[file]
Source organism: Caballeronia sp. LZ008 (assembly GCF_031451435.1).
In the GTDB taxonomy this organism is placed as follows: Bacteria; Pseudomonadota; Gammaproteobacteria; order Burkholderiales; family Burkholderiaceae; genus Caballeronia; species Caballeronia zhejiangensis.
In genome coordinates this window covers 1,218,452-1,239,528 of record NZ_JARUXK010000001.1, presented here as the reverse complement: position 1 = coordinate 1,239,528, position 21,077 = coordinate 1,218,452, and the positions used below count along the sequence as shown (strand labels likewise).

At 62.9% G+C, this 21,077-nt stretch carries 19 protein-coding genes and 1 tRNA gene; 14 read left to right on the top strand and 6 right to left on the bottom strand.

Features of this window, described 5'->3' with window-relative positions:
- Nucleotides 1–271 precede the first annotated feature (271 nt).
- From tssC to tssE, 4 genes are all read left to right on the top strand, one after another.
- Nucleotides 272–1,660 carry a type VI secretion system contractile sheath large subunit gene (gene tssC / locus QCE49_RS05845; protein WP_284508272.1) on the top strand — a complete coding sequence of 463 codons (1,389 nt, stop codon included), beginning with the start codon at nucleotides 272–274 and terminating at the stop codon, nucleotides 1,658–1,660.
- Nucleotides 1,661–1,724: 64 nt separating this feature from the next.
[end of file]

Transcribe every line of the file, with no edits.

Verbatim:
Source organism: Caballeronia sp. LZ008 (assembly GCF_031451435.1).
In the GTDB taxonomy this organism is placed as follows: Bacteria; Pseudomonadota; Gammaproteobacteria; order Burkholderiales; family Burkholderiaceae; genus Caballeronia; species Caballeronia zhejiangensis.
In genome coordinates this window covers 1,218,452-1,239,528 of record NZ_JARUXK010000001.1, presented here as the reverse complement: position 1 = coordinate 1,239,528, position 21,077 = coordinate 1,218,452, and the positions used below count along the sequence as shown (strand labels likewise).

At 62.9% G+C, this 21,077-nt stretch carries 19 protein-coding genes and 1 tRNA gene; 14 read left to right on the top strand and 6 right to left on the bottom strand.

Features of this window, described 5'->3' with window-relative positions:
- Nucleotides 1–271 precede the first annotated feature (271 nt).
- From tssC to tssE, 4 genes are all read left to right on the top strand, one after another.
- Nucleotides 272–1,660 carry a type VI secretion system contractile sheath large subunit gene (gene tssC / locus QCE49_RS05845; protein WP_284508272.1) on the top strand — a complete coding sequence of 463 codons (1,389 nt, stop codon included), beginning with the start codon at nucleotides 272–274 and terminating at the stop codon, nucleotides 1,658–1,660.
- Nucleotides 1,661–1,724: 64 nt separating this feature from the next.